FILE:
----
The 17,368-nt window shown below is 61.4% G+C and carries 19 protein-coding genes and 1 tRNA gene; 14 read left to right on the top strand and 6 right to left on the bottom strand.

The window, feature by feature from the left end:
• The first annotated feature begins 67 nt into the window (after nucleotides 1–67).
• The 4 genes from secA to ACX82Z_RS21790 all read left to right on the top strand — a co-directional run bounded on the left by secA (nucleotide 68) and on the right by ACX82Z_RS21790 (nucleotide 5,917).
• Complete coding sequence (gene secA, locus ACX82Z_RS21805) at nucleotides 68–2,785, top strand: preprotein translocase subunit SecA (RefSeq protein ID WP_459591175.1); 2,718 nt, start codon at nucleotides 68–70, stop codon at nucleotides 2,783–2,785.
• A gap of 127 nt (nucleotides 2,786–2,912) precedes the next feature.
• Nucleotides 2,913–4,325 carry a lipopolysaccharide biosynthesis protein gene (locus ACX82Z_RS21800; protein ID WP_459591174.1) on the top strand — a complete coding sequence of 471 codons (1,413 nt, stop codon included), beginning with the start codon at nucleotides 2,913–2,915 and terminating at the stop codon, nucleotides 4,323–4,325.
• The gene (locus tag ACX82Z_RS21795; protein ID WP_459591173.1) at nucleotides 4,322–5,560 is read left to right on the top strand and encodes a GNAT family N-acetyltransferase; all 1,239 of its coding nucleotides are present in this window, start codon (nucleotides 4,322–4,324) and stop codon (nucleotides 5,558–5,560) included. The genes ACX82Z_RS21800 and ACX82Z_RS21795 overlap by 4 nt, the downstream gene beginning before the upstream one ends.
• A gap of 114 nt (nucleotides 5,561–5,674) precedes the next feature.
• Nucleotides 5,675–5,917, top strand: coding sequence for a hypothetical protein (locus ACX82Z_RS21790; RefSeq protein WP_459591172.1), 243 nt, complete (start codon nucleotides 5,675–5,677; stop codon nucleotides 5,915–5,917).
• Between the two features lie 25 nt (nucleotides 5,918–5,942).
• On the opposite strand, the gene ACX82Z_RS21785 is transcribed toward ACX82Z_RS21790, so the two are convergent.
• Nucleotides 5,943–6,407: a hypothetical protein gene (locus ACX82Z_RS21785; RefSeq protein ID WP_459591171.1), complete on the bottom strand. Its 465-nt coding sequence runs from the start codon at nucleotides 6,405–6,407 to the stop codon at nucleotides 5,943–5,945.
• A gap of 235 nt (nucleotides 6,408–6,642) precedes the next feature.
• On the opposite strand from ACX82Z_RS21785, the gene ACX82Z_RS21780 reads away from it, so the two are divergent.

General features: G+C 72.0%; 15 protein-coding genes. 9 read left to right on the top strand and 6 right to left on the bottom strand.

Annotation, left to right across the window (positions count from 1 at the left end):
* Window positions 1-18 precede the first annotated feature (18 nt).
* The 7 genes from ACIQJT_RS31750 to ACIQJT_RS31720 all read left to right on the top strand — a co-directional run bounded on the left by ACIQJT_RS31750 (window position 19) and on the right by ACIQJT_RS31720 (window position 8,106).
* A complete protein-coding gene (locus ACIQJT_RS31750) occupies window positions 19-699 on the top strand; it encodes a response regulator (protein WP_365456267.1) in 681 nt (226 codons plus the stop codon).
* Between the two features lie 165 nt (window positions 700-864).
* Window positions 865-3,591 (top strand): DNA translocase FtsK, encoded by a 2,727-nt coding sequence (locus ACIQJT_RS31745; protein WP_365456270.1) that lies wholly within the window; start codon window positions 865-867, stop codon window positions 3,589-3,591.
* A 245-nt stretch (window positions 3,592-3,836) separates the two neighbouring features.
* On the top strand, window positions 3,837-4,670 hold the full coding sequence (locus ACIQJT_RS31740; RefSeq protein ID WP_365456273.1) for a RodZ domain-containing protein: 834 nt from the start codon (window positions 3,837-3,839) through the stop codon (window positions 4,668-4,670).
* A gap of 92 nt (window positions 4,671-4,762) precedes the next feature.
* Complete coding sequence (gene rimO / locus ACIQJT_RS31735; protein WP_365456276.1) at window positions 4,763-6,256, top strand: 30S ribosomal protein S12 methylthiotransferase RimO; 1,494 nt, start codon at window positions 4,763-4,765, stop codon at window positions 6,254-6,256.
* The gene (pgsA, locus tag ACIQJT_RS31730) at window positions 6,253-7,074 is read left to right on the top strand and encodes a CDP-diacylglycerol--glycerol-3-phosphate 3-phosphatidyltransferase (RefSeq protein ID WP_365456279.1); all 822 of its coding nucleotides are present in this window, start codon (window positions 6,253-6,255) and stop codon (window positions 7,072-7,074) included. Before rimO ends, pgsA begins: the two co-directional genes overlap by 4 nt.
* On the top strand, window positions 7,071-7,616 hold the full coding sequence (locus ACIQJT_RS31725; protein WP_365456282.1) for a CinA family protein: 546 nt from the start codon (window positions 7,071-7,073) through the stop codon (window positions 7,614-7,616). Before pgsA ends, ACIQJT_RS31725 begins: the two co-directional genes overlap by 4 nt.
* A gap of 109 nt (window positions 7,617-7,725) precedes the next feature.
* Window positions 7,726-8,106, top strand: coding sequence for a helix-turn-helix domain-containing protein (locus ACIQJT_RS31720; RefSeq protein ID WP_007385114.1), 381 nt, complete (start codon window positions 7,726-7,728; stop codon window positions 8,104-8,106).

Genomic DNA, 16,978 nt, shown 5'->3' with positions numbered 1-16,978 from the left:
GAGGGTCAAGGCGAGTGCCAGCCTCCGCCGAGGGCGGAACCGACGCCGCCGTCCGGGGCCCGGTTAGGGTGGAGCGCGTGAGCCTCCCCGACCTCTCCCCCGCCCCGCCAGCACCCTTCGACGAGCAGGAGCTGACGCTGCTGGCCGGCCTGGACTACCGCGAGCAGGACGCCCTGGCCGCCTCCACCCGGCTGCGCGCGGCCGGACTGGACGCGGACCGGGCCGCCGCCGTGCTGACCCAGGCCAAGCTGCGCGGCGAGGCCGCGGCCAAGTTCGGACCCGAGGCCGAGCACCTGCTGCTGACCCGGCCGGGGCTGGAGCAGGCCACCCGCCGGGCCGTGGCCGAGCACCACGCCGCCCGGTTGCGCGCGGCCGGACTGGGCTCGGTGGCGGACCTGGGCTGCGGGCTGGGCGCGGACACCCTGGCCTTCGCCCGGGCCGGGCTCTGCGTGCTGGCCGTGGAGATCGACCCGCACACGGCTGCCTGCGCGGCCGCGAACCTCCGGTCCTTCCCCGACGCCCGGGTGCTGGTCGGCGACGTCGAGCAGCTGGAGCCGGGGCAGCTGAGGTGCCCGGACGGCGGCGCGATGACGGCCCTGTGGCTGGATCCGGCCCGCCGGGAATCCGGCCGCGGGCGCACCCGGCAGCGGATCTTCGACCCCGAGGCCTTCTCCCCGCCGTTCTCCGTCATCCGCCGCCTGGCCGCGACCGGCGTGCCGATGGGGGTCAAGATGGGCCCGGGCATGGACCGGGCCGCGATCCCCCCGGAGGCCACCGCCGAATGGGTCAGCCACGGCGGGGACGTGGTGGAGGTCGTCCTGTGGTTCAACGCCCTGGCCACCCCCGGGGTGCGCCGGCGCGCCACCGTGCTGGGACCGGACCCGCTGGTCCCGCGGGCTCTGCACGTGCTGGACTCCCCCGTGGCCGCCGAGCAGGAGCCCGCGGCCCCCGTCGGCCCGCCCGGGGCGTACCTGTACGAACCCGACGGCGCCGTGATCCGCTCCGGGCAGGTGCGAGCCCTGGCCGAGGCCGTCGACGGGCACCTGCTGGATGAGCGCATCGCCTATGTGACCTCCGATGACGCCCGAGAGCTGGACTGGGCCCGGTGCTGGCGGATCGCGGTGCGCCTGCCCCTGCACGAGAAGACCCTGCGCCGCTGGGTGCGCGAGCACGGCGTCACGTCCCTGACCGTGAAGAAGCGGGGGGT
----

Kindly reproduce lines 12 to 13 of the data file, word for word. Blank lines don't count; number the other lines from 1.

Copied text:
• On the opposite strand, the gene ACX82Z_RS21785 is transcribed toward ACX82Z_RS21790, so the two are convergent.
• Nucleotides 5,943–6,407: a hypothetical protein gene (locus ACX82Z_RS21785; RefSeq protein ID WP_459591171.1), complete on the bottom strand. Its 465-nt coding sequence runs from the start codon at nucleotides 6,405–6,407 to the stop codon at nucleotides 5,943–5,945.